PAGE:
Shiatsu Kush is in bed 19. She is another plant that tried to flower, and she probably tried the second hardest of all our early flower attempts. We have grown this plant to be very large, and two others were medium to small plants. I suspect she will be a medium yield producing plant, a little over a pound. I say that mostly because I suspect this plant will be the first to flower for real. When I look at all her tops, she’s still in veg mode, but her tops are more tightly clustered together, which is an early indicator of pre-flower. No hairs anywhere, and she’s getting enough light to continue in veg mode a bit longer. But it would not surprise me to see her begin to flower before the end of July.
RK 18 is next. This is one of two Rainbow Kush, and she was started three weeks after the regular seeds were started. So she’s playing catch up and it won’t be long before she’s completely caught up. Her entire structure radiates health and balance with her growing medium. I love the way RK’s grow. They are spatial but not sparse. Plenty of air is allowed to flow through this plant. Depending on how much you want to top her, she is an easy plant to grow. She is close to a balanced high, leaning toward relaxation, but with plenty of energy for creativity. This is a great medical plant. That’s why we’re growing two. I expect her to be a medium high to high yield plant. This is my sleeper candidate for eventual tallest plant, because she was started later than any other seed in the beds.
Rainbow Kush 18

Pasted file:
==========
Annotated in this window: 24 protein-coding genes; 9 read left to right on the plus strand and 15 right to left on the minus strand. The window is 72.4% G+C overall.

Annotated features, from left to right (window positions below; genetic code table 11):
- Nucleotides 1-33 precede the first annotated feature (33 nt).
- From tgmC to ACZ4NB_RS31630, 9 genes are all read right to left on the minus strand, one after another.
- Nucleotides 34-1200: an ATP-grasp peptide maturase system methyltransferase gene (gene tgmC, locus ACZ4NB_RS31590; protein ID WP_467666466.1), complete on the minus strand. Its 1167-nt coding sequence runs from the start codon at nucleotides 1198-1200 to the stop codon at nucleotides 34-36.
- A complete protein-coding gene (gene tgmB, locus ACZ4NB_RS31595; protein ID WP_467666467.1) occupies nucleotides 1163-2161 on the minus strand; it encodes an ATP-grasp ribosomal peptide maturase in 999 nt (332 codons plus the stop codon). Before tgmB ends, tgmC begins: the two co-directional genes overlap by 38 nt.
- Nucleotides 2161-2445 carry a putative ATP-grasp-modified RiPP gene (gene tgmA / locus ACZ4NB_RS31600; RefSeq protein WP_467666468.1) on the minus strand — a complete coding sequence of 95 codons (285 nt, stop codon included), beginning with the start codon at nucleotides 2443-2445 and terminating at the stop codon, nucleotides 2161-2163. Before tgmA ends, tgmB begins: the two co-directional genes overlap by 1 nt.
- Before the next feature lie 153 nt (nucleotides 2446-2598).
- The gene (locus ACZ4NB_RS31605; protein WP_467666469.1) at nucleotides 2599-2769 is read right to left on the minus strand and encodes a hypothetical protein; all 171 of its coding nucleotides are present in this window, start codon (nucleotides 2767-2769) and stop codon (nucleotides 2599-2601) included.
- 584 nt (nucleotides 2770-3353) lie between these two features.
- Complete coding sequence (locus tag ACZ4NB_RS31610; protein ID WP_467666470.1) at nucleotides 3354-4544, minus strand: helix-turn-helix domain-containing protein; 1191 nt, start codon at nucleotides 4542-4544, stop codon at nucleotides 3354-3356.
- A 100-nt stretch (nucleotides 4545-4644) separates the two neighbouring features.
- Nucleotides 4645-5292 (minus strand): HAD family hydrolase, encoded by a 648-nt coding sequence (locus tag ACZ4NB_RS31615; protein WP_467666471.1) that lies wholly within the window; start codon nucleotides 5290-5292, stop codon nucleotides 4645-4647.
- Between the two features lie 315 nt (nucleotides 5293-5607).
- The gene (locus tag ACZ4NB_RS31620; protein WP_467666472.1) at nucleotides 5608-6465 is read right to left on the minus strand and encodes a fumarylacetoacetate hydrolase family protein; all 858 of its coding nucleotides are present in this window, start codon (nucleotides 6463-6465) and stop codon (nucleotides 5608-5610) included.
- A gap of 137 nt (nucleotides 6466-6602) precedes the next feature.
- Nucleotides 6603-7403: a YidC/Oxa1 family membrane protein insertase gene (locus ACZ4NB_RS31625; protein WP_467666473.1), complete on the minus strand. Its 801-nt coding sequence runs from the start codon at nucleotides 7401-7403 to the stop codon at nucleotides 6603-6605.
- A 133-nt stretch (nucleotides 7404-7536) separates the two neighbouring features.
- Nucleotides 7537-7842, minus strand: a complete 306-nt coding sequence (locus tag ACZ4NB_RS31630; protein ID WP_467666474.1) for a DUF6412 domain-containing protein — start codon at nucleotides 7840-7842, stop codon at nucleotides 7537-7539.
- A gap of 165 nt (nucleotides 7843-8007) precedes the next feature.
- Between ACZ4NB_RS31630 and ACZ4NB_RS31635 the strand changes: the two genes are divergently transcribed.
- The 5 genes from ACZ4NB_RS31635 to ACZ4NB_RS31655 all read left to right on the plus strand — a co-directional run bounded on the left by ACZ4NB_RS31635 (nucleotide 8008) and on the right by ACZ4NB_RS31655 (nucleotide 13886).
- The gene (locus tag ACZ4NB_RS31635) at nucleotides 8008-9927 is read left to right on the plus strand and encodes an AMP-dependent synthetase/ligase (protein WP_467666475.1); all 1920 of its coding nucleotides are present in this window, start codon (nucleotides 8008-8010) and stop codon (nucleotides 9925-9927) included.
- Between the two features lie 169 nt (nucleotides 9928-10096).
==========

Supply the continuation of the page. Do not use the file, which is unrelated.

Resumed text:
This brings us to the end of this row, and the strangest single plant I’m growing this year, ACDC 17. Compare the way this genome looks next to ACDC 22. They look like different plants; yet they are the same cultivar. I’ve mentioned that I’ll reserve my final judgement on these seeds until I have test results. For now, I’m giving this plant the benefit of the doubt. I’ve grown a fair amount of ruderalis like plants in five years. This is clearly the most ruderalis-like plant I’ve grown. There is literally nothing about her that grows like I’m used to seeing. Yet, she’s obviously doing what she’s supposed to do, because she’s growing this way in every direction. And she is growing straight up as well. Her color is oddly light green, and I would be much more concerned, except we have another ACDC 8 with similar color. I’m letting these plants roll. I’m topping once or twice, letting them do their thing, and observe closely. Based on what I learn this year, when or if I grow them again, I might consider a different strategy. In the meantime, I’m fascinated by this plant. I can’t wait to see what she does with the rest of her veg growth and how she sets herself up for flowers. This plant is going to be an education for me all by herself.